Published on April 5, 2019 |
by Jose Pontes
5. April 2019 by Jose Pontes
After the December delivery deadline, the Dutch plug-in electric vehicle (PEV) had another sales increase last month, with 4,721
In the chart above, click "YTD" to see sales in Q1 and click "March" to return to March sales.
This good market development was mainly due to Tesla Model 3, which had 2195 deliveries in March, a new record for some Tesla in the Netherlands, and also allows Tesla sedan to last month's best seller in the country, all fuel categories including with an advantage of more than 1000 units over the Ford Focus 2 (1,187 units).
Two other long-range BEVs reached the PEV podium also with the Hyundai Kona EV (376 units) and Kia Niro EV (323 units, new personal best) underscores the changing market dynamics.
Surprisingly, Mitsubishi Outlander PHEV was also third, with 323 units, far from the Bestselling PHEV in this market. The Japanese SUV has cut its best performance since December 2016, when it lost the car's tax benefit due to changes in legislation. So, even without tax incentives, keep buyers (or should I say fleet managers?) Back to Mitsubishi dealers.
The podium holds Nissan LEAF (288 records) pumping decent performances, even with the threatening 62 kWh version just a few months away.
|1||Tesla Model 3||2.195|
|2||Hyundai Kona EV||376|
|3||Kia Niro EV||323|
|3||Mit. Outlander PHEV||323|
We see a new leader with Tesla Model 3 jumping to # 1, leaving the previous leader (Hyundai Kona EV) about 1500 units behind . In the regular market, the Californian is now fifth, just behind the # 1 Ford Focus (3,567 units), # 2 VW Golf (3,506), # 3 VW Polo (3,402) and # 4 Kia Picanto (3,109).  Will we see Model 3 finish the year on the regular podium?
The following positions remained largely the same, with the only change that the BMW i3 surpassed its Renault Zoe rival, climbed to # 7.
Outside the Top 10, the ranking is more dynamic, with the new generation Volvo V60 PHEV as jumps six positions to # 12, with 94 deliveries of March as the best performing platform since December 2016.
After the December delivery tsunami (2,621 units, the best result ever for a BEV) that brought it to # 2 last year, the Jaguar I-PACE went strong. But it's back in the rankings, in # 19, thanks to 40 deliveries in March.
In the big luxury car class, we still have the # 15 BMW 530e (33 units, 11% of all 5 series) of the competition, but the Porsche Panamera PHEV was up to # 18, thanks to 35 registrations, the nameplate's best result since last August. The PHEV version of Panamera actually represented 77% of all Panamera sales. For model S, it is out of the top 20, with only 32 units delivered (-96% YoY).
As for luxury SUVs, the 2019 bestseller is so far the Land Rover Range Rover PHEV, with 114 registrations, ahead of the Volvo XC90 PHEV (99 units), but last year, Audi registered e-tron 40 units and became the best seller of the month, so it would not be a surprise in a few months from now we see the german SUV not only in the top 20, but perhaps on top of this category. For people who ask for model X, news is not quite good, with only 22 units delivered in the first quarter, down 94% YoY, but more on this is below.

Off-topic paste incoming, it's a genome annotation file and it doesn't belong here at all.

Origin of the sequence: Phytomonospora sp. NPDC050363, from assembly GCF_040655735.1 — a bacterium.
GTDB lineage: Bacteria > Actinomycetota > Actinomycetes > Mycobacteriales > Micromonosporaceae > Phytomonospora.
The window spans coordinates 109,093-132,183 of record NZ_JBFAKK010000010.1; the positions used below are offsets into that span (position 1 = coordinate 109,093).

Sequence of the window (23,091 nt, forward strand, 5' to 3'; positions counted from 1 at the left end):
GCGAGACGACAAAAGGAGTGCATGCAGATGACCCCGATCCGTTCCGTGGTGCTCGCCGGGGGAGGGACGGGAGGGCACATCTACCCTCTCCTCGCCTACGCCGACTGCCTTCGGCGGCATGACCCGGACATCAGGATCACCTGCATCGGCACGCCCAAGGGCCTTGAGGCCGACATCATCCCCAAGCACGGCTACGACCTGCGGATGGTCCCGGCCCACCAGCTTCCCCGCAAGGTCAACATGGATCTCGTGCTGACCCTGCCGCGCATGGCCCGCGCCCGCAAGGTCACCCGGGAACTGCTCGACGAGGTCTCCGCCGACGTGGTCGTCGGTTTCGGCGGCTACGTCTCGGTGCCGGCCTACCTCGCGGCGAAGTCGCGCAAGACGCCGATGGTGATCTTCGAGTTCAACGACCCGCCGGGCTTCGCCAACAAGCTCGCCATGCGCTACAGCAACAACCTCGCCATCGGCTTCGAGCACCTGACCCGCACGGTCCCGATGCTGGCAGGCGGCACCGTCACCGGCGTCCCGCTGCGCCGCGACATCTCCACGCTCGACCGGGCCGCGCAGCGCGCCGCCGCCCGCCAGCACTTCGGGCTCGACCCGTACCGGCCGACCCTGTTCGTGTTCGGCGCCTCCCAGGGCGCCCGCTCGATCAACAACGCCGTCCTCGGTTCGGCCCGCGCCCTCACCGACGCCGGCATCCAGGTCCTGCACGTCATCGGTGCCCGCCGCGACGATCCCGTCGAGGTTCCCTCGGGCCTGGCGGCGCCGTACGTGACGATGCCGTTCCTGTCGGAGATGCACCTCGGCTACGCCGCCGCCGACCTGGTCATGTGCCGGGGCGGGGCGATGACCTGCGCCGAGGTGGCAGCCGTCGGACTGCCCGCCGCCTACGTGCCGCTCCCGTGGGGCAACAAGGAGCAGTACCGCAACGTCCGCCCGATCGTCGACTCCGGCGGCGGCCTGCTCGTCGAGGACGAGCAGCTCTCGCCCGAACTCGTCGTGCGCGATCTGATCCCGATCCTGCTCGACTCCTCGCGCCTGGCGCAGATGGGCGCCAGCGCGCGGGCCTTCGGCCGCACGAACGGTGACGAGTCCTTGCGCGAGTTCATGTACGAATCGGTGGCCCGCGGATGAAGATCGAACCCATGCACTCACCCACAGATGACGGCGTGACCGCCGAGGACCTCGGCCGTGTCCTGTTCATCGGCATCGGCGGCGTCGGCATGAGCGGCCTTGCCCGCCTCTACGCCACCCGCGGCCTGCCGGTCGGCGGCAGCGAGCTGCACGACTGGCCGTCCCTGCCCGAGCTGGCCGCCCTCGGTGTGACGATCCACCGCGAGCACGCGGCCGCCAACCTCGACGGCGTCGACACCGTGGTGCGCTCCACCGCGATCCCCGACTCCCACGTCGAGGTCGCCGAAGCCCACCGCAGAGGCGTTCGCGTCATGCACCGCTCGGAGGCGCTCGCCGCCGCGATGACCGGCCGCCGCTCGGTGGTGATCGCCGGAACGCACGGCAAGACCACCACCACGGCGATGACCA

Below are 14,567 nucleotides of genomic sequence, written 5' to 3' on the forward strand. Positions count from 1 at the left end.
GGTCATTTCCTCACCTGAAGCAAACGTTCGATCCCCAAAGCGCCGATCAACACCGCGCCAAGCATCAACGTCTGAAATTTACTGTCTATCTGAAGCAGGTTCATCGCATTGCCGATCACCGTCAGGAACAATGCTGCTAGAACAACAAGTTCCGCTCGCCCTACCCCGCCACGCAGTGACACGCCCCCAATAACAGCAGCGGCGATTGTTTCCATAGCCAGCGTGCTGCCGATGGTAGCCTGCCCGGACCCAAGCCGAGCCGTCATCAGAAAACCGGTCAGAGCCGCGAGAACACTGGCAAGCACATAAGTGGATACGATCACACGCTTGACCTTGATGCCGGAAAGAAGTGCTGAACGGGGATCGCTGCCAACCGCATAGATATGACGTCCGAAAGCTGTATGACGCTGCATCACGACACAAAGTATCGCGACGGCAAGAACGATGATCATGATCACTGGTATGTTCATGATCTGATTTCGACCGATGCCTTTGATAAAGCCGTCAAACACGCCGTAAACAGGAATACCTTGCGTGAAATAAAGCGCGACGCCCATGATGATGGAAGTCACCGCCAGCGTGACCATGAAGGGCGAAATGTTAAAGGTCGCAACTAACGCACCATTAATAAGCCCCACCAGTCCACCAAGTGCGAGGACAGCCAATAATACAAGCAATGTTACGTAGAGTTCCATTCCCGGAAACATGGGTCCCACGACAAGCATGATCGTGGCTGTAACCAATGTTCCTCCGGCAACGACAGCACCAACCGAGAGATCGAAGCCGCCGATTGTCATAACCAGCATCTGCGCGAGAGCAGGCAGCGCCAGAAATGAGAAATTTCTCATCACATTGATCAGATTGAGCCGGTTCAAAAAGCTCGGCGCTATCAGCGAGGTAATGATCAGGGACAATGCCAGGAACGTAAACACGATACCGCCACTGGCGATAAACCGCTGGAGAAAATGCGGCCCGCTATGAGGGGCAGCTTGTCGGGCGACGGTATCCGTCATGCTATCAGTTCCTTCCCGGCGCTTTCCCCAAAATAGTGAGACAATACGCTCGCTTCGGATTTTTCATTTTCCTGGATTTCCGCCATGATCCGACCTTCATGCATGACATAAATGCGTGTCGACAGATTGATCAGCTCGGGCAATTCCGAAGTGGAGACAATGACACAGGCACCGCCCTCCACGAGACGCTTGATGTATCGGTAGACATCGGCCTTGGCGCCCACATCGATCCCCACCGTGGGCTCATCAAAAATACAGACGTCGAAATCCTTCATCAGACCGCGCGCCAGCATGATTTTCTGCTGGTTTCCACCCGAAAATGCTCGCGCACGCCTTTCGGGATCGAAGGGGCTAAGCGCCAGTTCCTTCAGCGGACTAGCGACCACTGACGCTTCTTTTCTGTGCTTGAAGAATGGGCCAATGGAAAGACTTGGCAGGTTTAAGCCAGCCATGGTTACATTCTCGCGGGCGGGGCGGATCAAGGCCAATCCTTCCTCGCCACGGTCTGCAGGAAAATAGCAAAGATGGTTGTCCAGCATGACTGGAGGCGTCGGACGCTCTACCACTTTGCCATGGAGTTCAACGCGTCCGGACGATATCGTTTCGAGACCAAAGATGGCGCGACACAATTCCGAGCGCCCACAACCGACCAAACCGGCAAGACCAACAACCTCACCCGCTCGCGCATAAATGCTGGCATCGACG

In the producer's ranking, Tesla is the new leader (26%), followed by Hyundai (15%) in 2nd and Volkswagen (10%) in 3.
Just outside the podium is Nissan (9%), Kia ( 8%) and Mitsubishi (8%)
Source: RAI Association and EV Volumes
Tesla Model 3 and ICE Conc. urransen
|1||Tesla Model 3||2,707||2||Volvo S / V60 PHEV||1 462|
|3||BMW 3 Series||1,031|
|4||Mercedes C-Class||] 942|
One of the questions about Model 3 in Europe, about the impact it should make on this side of the Atlantic, has been whether it will interfere with plug-in and gas / diesel (ICE) since the market in the same way as it does in the US. Or will it get worse because it plays away from home?
The answer is now beginning to be written. Comparing the first quarter Model 3 deliveries to the car's mid-sized premium competitors, we can see that it has managed to beat any premium ass outrun them all. Although the behavior is different from one ICE model to another. The Audi A4 registration dropped 47%, Mercedes and BMW nameplate stagnated (+ 2% and + 5%), and Volvo S / V60 twins are up 76%, with the PHEV version still in ramp mode (representing only 9% of all sales) . When the production of the Swedish PHEV is in cross mode, it expects to be responsible for at least 20% of the model's sales, which helps it run in front of the Germans. Although the revised BMW 330e, which said to start selling in the summer, could help BMW sports then overcome the Volvo model during # 2.